There are times when one single story makes us clearly understand the meaning of evil. This is an account about how a French charity group, supposed to care for child victims of a genocide, were caught moments before boarding a plane with 103 little boys and girls they had kidnapped in order to sell them in France for lots of cash.
Zoë’s Arch was founded in 2005 by a group of French four-wheel-drive community who were lured to charity work by the large sums of money donated for the thousands of victims of the Darfur (Sudan) genocide (2003 – ongoing)*. Zoë’s Arc was supposed to provide aid to Sudanese orphans usually under the age of five years old and look for French families to place these children with. So far so good.
In November 2007 Zoë Arc attempts to fly out of Chad (Sudan’s neighbor to the east) with 103 children aged 1-10 to France. The plane was however stopped moments before it was to take off after authorities somehow were alerted. It turned out that these children were not from Darfur and neither were they Sudanese. They were Chadians. They were not orphans either, but kidnapped from their families. The members of the Zoë Arc involved with this scheme are promptly arrested and the children are returned to their loved ones.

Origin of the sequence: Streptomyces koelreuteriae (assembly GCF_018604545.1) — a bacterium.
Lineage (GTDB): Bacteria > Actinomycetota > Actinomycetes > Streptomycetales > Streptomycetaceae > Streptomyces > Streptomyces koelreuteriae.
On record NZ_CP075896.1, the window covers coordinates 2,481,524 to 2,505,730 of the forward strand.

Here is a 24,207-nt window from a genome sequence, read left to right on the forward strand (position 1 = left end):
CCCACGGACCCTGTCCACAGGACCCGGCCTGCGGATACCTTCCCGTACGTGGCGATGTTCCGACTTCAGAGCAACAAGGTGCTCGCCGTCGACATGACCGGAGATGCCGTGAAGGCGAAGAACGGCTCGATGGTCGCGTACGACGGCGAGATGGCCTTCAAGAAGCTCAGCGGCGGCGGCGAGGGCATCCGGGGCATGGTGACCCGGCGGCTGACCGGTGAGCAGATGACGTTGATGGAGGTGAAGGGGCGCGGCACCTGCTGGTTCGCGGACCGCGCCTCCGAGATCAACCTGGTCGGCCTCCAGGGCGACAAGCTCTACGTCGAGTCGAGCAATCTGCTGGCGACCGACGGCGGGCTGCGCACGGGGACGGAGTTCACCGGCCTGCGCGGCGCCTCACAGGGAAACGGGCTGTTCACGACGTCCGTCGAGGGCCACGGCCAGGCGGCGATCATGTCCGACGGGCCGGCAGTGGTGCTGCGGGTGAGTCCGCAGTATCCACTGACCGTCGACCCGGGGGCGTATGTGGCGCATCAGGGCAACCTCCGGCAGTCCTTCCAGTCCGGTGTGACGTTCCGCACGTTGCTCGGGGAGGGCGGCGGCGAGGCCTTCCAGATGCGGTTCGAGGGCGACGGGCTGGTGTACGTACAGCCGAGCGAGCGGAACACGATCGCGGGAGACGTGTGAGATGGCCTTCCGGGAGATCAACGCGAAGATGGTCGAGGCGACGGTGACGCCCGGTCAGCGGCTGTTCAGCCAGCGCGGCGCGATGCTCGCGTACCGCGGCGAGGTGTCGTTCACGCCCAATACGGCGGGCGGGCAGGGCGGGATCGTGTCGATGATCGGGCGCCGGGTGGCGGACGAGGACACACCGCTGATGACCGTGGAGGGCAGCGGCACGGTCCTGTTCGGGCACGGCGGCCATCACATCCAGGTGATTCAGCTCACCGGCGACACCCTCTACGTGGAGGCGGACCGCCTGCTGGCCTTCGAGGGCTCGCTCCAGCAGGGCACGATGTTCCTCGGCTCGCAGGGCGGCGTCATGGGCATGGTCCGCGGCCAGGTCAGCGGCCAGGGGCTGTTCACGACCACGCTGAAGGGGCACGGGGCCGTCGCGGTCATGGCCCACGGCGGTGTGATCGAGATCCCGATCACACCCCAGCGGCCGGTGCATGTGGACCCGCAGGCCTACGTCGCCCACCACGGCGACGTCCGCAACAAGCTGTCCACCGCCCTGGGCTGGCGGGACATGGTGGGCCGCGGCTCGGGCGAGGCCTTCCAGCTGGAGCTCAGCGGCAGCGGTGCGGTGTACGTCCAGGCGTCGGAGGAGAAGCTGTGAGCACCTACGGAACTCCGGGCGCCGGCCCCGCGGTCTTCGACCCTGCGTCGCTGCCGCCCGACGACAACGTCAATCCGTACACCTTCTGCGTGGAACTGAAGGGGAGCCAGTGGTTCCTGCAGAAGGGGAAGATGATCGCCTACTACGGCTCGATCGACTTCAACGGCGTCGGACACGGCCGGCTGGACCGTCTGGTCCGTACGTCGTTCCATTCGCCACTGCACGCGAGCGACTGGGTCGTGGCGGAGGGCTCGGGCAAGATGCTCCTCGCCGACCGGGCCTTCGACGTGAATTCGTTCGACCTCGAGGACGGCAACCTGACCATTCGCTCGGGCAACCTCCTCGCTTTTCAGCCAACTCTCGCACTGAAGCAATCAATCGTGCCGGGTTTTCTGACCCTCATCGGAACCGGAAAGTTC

In court it becomes clear that some French families paid large sums of money to adopt “the orphans” the French charity had kidnapped. They are sentenced to 8 years hard labor. In a stunning move, Chadian president Idriss Déby (killed this weekend apparently by Chadian rebels) and the French president, Nicolas Sarkozy (jailed last month for corruption) reached a deal: the kidnappers are pardoned and sent to France. Clearly a political deal since Idriss Déby earlier had accused the French organization of “selling (the children) to pedophile organizations in Europe, and even perhaps to kill them and sell their organs.” Déby became a favorite of the Élysée until his demise this weekend. As for the main culprits of the kidnapping, they opened a popular café in Cape Town, South Africa. The Big Box Café is especially popular with kids. According to its website, “here you can play different board games, as many as you want.”
*Author used to work in Chad for the United Nations. In 2007 he set up a “Save Darfur campaign” which was managed by Red Cross Curaçao.